By Bobby Bordelon
Michael Doolin faces four years incarceration, five years probation, and more requirements after being sentenced by Greenbrier County Circuit Court Judge Jennifer Dent on Tuesday, March 29. Doolin previously pled guilty to distribution and display to a minor of obscene matter and felony offense of use of obscene matter to attempt to seduce a minor.
Content warning – this story contains information about a criminal offense of a sexual nature
In February 2020, Doolin was indicted on four counts of sexual abuse by a person in a position of trust. Doolin, then a 27-year-old teacher with the Lewisburg Baptist Academy, engaged with the 17-year-old victim in this case. However, as part of the plea agreement, the prosecution moved to drop these charges and introduced two alternate felony charges.
Doolin pled guilty to two counts brought in the information filed, and the four charges brought by the February grand jury indictments were dismissed.
The Tuesday sentencing hearing for this plea deal saw several individuals speak, including John Fillmore, a relative of the then 17-year-old victim in the case.
“[The victim] has experienced loneliness, alienation, and deep anguish due to Michael’s actions,” said Fillmore. “His lies of self preservation continue to divide our once close knit family, our once close knit church, our once close knit school. He has shamed his family, our family, the name of our lord, and we are not here today to seek revenge, but rather to seek justice, forgiveness, and the grace of god to turn the page on this unfortunate chapter in [the victim’s] life. We trust you and we pray for justice in this matter.”
Prosecuting Attorney Patrick Via emphasized that although a psychological evaluation in the sentencing report did not indicate a high risk of Doolin reoffending, a non-probation sentence would be in order in this case.
“I do think that, from the state’s perspective, it’s very important that an appropriate disposition of this be made, given the nature of the offense,” Via said. “Doolin has expressed it, that it is an extraordinary violation of trust. This was no stranger interaction – the families knew one another for a considerable period of time. … That trust was abused in a way that community, our society, and our laws deem to be strictly forbidden. That requires substantial punitive action by this court. … In fact, so serious, that it is the position of the state that the only disposition for this matter is for Mr. Doolin to be sentenced for a determinate sentence of five years for each count and that those sentences be ordered to run consecutively.”
Fillmore, while looking to forgive and heal his community, also emphasized the severity of the offense.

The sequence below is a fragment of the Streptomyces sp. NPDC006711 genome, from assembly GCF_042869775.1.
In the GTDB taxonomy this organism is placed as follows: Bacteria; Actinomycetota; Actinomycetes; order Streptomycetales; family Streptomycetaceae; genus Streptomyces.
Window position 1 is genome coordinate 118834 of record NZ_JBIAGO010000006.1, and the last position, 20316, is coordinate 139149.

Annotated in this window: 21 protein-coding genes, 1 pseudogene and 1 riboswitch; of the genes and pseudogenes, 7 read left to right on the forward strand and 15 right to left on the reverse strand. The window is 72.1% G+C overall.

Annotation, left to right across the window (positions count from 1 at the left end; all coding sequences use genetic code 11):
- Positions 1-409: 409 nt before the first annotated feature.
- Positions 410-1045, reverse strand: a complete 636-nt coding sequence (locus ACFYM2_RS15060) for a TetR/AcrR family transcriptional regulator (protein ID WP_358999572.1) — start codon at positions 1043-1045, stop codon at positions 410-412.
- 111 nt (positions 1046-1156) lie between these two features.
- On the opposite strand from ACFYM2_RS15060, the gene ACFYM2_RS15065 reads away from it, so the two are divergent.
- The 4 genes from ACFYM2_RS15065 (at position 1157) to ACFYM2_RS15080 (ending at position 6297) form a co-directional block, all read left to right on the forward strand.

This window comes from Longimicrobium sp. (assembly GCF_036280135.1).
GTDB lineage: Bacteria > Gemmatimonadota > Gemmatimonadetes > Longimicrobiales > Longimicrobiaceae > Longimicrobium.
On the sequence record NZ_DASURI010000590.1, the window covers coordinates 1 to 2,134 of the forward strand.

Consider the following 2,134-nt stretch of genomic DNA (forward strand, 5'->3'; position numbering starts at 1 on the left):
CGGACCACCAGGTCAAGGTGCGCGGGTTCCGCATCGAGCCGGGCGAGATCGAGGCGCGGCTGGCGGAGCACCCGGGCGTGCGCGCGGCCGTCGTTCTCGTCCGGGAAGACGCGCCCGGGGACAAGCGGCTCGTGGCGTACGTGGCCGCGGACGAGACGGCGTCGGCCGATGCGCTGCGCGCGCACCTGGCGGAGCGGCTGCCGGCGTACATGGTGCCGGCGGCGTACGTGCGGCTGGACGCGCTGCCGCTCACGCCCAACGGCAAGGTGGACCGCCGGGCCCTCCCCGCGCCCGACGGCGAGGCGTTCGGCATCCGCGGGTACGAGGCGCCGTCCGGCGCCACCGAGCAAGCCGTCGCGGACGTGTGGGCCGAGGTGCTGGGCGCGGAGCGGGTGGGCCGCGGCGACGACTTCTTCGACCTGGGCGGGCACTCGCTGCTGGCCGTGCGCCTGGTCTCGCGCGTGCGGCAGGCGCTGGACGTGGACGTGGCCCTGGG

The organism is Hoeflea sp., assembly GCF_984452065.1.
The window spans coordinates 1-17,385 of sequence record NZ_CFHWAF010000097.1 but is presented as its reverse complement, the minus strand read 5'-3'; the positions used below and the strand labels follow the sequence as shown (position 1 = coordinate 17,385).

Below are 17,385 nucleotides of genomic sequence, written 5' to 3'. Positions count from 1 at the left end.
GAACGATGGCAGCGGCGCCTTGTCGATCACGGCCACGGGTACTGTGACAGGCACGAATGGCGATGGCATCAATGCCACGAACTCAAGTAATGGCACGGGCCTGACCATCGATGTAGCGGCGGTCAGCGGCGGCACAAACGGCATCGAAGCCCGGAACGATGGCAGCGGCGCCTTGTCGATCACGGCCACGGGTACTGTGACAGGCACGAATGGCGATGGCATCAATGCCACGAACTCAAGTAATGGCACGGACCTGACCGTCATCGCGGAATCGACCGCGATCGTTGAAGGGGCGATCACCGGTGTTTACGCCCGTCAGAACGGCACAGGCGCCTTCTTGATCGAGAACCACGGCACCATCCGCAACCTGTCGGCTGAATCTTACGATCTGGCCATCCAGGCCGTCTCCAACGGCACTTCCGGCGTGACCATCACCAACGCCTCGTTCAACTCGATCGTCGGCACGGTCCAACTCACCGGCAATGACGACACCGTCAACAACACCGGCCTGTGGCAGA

“When you trust another individual with your child and other children that you know and love, it’s the ultimate responsibility,” Fillmore said. “Michael knowingly, willingly betrayed that trust, causing pain and suffering to [the victim] and so many others along the way. … Taking advantage of a young, teenage girl, using his position as a family member, a schoolteacher, a basketball coach, a school chaperon, to groom, seduce, and eventually assault [the victim] is the ultimate act of betrayal. Fleeing the state with total disregard for the consequences of his actions, leaving us here the past  months to deal with all of the lies that he had told. Upon open knowledge of his selfish act, he continued to blame her for his actions. Up to this point he has taken no responsibility for his own actions.”
Before sentencing, Dent also turned to the psychological evaluation.
“In your account of the crime, in reference to the impact on others, you indicate that there was a lot of hurt,” said Dent. “ … After reviewing everything, what the court comes away with is that you acknowledge the relationship with the victim, but I’m not sure, and it doesn’t appear to me, that you have acknowledged the criminal conduct. You’re here not because you had an affair, you’re here because of the criminal conduct that you committed, which are the two felonies to which you plead, which involve the distribution and use of obscene matter to seduce a minor. That’s why you’re here and it is the seriousness of that offense that you fail to recognize, and to simply grant you probation would be to depreciate the wrongfulness of that conduct.”
Doolin was sentenced to a determinate period of four years incarceration for the distribution charge and two years for second charge, to be served consecutively. The second sentence was then suspended, with Dent placing Doolin on five years of probation, a $5,000 fine, and court fees.
As a result, Doolin will serve four years, then be on probation for five, during which he must undergo an outpatient sex offender treatment program, followed by other requirements, such as enrollment on the sexual offender registry, forbidden contact with the victim and their family, and a ban on being alone with underage girls.
During the hearing, both Doolin and his father both spoke on his behalf ahead of sentencing.
“First of all, I would just like to apologize to the victim and [their] family,” Doolin said. “I understand the severity of what I’ve caused for their family. I take full responsibility for my actions. I took advantage of my position and my age. Everything in the situation is on me and I just want them to know I’m sorry from the bottom of my heart and I hope they know [that] at some point in their life because I am sorry.”